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Who Cares?

Officials say oversight is improving New Mexico’s troubled nursing homes. The numbers and the lawsuits say otherwise

October 13, 2010, 1:00 am

Today, Henryetta Lewis is still in a wheelchair and still suffers from incontinence. Her full-time caregiver, Rochelle, brings Lewis snacks and cigarettes while she watches TV. Begg helps her with daily chores and is doing all he can to fight her whopping medical bill.

Lewis is glad to be home. 

Dora Vigil never left Casa Real. In April 2009, less than a year after she first entered the nursing home, Vigil fell while trying to get out of bed. According to Georgia Kelly, her niece, Vigil broke her femur—a fact that went unreported for 10 days.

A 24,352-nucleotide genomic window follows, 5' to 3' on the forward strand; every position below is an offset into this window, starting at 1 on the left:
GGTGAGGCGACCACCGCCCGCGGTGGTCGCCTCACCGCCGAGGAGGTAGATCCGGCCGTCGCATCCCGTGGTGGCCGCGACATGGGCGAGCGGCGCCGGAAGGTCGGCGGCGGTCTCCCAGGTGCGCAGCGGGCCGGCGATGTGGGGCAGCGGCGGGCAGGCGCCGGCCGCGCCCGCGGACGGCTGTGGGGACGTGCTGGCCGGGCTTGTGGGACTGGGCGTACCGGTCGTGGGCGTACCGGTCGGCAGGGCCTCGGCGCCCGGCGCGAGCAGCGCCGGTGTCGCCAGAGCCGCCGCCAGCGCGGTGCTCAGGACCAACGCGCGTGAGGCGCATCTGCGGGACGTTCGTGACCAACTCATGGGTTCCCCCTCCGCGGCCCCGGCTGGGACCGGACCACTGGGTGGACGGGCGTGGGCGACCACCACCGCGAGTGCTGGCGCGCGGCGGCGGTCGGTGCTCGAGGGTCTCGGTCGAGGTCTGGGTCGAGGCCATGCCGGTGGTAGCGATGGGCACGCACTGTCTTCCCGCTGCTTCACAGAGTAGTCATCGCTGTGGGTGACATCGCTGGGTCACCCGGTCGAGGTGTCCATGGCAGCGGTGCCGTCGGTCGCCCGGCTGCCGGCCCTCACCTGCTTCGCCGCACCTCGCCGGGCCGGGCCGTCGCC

“A nurse called me and said [Vigil] had fallen, and she usually bounces back, but this time she didn’t bounce back, so [the nurse] ordered an X-ray,” Kelly recalls.

Kelly, who lives in Albuquerque, says she packed a bag and headed straight up to Santa Fe to meet Vigil at the hospital.

At St. Vincent, Kelly says, the doctor told her Vigil’s leg had been broken for more than a week and that she would need surgery.

The surgery happened on a Saturday, Kelly says and, though Vigil was “in a lot of pain,” Kelly had to go back to Albuquerque for work. She visited Vigil as much as she could.

“I went back the day before she died,” Kelly says. “She said, ‘Take me back with you. They’re not very nice to me here.’”  SFR

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